4 Mini Reviews: The End We Start From; The Doll's Alphabet; The Floating World; and Heather, The Totality
The End We Start From by Megan Hunter released May 18, 2017 from Picador
I hunted this book down at Book Expo this summer and may have squealed when I finally figured out where the publisher's booth was and the wonderful representative pulled a copy from a bottom drawer like a rabbit out of a hat. Imagine giving birth to your first child while everything you know is wiped out--navigating motherhood while you navigate an entirely new landscape. This slim novel poetically glides through the life of a small family following a massive flood. Categorically a dystopian novel, but an achingly beautiful read.
The Doll's Alphabet by Camilla Grudova released October 10, 2017 from Coffee House Press
I reached out to the publisher to obtain a copy of this release and read it shortly after I received it, but have been delayed in reviewing it. This collection of short stories gave me nightmares when I first read it. Not gory, bloody stuff or the "someone's chasing you" types, but dark, unsettling visions. I had to stop reading this book before bed but I absolutely didn't stop reading it. A combination of Kafka, Atwood, and Tim Burton; the stories in The Doll's Alphabet are woven to present a singular edgy collection that lies just on the "weird" side of horror. *Disclaimer: I received this copy in exchange for an honest review*
The Floating World by C. Morgan Babst released October 17, 2017 from Algonquin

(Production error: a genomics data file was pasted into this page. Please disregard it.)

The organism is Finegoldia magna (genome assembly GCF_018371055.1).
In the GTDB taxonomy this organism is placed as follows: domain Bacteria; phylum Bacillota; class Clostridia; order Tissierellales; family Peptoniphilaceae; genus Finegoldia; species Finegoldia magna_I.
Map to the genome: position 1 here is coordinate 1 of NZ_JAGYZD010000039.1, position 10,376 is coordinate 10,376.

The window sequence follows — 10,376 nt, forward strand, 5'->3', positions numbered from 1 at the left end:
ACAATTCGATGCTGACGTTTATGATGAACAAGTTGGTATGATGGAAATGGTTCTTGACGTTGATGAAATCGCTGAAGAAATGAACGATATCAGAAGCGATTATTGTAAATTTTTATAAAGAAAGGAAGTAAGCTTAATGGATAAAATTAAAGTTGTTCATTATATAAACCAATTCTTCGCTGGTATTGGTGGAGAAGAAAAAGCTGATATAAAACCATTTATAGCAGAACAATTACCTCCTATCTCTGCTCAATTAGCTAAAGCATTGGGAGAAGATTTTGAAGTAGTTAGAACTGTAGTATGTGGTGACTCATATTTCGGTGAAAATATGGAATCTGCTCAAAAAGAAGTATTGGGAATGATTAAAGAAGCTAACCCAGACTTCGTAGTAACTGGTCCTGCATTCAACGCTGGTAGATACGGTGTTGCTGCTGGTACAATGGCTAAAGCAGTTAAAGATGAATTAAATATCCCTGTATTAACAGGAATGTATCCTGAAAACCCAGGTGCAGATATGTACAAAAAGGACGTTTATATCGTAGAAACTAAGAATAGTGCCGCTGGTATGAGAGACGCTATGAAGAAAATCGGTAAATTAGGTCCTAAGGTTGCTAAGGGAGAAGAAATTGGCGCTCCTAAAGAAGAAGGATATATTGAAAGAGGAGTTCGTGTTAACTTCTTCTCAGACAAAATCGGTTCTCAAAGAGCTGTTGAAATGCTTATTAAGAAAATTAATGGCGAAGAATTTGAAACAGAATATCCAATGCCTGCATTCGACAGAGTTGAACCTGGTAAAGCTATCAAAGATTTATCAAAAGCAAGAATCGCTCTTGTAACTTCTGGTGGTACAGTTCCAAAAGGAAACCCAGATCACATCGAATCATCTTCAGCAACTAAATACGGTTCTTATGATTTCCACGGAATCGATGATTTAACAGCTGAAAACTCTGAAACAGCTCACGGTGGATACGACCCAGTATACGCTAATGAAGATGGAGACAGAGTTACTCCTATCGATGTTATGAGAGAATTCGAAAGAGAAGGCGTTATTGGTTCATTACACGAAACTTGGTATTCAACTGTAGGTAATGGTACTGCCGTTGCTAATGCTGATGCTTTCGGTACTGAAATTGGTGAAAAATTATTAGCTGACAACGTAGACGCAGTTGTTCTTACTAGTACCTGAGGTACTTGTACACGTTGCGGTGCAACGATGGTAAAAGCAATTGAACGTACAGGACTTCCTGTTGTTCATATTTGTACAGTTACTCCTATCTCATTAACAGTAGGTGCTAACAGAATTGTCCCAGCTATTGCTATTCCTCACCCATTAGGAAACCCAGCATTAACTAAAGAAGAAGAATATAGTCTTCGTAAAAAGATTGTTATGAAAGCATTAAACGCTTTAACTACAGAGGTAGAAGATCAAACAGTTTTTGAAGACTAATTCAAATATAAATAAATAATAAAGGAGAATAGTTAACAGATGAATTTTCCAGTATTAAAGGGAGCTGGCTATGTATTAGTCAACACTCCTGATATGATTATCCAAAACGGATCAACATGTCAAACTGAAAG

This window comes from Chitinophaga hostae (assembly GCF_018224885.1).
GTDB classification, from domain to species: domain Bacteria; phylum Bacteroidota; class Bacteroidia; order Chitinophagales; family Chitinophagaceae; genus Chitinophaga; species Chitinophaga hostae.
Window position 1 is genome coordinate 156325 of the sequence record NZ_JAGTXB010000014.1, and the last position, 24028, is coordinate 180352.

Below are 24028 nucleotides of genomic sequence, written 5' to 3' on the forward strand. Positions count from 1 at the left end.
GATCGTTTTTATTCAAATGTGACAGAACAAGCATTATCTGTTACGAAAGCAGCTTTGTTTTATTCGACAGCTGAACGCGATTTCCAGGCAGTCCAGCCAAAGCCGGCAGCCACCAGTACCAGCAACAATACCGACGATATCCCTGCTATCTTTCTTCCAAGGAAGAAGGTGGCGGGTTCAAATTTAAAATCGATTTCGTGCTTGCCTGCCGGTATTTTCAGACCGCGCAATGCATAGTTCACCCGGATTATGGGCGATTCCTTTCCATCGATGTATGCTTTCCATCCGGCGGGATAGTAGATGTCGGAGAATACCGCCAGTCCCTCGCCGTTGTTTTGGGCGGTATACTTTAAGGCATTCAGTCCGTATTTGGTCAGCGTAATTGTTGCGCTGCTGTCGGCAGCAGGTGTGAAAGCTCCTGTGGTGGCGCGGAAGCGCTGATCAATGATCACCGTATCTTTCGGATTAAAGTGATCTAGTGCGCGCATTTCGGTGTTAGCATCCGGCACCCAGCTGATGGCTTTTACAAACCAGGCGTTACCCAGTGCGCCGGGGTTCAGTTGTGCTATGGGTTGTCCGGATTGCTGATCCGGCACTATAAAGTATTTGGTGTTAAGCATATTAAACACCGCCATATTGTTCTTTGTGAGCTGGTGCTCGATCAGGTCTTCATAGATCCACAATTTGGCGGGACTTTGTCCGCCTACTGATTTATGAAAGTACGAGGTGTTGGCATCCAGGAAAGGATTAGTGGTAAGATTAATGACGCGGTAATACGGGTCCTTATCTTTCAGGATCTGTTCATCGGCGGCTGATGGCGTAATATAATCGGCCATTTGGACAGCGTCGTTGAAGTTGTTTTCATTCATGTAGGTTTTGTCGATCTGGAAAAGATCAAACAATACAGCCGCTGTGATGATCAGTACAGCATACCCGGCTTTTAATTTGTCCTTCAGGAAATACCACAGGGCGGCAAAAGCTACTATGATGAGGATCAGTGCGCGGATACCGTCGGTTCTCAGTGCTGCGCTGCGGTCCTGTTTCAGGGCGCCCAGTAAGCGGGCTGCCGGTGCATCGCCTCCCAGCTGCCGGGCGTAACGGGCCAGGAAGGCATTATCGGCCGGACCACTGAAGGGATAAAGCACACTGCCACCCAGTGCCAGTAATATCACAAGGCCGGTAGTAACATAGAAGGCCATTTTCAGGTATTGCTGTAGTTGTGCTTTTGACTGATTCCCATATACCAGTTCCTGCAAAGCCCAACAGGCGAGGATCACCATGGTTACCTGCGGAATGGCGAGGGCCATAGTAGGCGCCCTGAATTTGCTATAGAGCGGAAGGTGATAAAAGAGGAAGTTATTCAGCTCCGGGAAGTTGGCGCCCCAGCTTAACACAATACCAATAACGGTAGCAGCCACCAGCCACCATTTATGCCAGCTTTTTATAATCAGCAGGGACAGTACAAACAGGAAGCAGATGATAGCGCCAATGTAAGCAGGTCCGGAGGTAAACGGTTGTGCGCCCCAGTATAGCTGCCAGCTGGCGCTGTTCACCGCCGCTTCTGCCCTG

Travel to the heart and aftermath of Hurricane Katrina with one of New Orleans oldest families, the Boisdorés. One daughter refuses to leave the city and her parents evacuate without her, setting off a cataclysmic chain of events. Another daughter returns to a post-Katrina New Orleans from New York City to find devastation everywhere: her parents' marriage crumbling, her sister's sanity slipping, and the citizens of the city displaced and scattered. I couldn't believe this was a debut novel. The slow personal burn of this fictional family gave me another look at an event I was previously only able to process from graphic news footage. *Disclaimer: I received this copy in exchange for an honest review*
Heather, The Totality by Matthew Weiner released November 1, 2017 from Little, Brown, and Company
I tried hunting this down at Book Expo but had no luck. I later received a copy from a Bookstagram buddy (@lovethybook) during a book swap. I wanted to read it because I was interested to see what sort of short story Weiner would write. It was uncomfortable and creepy. Imagine a SVU episode titled "Testosterone, Misogyny, and the Male Gaze". If that sounds like something you'd like--read this. Otherwise, take a pass.